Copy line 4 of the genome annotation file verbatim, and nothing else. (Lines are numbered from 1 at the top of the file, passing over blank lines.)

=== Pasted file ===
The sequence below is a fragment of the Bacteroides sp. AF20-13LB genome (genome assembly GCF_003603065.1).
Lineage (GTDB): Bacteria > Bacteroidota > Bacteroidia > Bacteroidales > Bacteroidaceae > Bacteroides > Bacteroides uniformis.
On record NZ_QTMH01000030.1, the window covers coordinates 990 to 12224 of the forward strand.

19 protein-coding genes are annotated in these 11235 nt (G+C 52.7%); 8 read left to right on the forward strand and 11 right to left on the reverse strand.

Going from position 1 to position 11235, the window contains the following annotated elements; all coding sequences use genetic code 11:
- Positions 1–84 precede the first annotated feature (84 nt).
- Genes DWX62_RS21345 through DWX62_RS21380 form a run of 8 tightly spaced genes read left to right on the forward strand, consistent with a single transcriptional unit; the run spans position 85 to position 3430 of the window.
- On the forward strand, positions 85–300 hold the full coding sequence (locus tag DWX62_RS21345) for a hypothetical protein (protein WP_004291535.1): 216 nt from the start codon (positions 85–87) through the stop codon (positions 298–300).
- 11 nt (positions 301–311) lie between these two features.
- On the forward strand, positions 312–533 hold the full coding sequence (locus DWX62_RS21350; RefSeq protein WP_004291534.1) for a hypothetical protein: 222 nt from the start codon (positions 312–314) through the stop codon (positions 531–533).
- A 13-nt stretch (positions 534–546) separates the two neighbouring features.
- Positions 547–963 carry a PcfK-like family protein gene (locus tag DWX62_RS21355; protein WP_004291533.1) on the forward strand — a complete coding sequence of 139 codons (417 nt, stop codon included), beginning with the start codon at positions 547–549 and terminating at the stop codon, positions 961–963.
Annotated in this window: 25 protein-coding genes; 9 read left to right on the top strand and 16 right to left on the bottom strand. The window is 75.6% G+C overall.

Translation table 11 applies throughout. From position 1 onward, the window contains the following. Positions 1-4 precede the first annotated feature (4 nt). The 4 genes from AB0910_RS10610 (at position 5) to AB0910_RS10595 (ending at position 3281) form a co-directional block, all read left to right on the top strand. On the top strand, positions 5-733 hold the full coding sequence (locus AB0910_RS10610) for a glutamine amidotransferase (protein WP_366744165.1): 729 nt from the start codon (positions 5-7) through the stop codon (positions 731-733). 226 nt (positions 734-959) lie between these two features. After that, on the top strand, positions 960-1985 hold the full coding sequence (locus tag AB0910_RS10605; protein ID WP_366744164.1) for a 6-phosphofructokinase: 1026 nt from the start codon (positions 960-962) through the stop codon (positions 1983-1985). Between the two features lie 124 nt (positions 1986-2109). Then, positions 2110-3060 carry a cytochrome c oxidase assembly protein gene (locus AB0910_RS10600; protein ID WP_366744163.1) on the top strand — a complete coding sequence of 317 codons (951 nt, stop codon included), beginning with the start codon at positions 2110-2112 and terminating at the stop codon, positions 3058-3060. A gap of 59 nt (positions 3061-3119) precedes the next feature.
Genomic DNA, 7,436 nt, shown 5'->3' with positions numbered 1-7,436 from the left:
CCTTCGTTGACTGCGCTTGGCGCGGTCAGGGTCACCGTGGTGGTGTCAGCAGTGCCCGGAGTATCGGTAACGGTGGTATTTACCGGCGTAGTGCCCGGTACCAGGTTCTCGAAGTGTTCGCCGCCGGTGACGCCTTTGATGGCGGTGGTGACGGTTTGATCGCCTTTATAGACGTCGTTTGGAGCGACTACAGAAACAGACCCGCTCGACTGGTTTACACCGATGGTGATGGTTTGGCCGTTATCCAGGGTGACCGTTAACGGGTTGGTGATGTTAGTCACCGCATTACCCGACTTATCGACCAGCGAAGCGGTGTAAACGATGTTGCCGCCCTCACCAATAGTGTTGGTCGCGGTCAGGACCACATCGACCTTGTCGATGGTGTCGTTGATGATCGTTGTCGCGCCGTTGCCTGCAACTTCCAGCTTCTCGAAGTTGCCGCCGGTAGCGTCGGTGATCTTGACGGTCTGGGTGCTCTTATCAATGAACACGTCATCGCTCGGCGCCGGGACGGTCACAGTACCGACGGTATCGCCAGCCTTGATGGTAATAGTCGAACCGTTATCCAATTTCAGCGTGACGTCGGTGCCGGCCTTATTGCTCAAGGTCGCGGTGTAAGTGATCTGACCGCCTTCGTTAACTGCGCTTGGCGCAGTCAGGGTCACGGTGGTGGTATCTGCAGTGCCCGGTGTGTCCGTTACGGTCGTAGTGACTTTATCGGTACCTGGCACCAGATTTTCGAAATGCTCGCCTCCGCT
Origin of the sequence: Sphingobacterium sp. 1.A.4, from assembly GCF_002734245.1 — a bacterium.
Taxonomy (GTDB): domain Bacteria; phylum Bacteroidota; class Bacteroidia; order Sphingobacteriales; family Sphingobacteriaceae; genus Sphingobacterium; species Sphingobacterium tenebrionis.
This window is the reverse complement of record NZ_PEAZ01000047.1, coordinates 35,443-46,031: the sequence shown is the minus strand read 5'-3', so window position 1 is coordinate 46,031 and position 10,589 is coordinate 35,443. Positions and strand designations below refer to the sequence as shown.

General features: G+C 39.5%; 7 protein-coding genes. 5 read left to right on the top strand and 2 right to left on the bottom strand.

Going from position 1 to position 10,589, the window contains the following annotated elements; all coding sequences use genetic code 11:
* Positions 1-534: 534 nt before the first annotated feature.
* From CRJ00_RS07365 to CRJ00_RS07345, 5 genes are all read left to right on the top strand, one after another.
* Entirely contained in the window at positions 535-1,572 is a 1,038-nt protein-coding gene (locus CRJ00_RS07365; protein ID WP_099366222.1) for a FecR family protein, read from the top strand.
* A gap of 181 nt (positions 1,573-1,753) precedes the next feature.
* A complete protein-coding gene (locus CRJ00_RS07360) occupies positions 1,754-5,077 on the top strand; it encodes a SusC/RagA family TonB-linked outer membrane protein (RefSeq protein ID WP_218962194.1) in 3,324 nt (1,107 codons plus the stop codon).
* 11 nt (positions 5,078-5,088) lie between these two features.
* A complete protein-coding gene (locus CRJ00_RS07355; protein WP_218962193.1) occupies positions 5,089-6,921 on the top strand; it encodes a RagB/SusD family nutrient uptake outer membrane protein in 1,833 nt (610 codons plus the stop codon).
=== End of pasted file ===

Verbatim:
19 protein-coding genes are annotated in these 11235 nt (G+C 52.7%); 8 read left to right on the forward strand and 11 right to left on the reverse strand.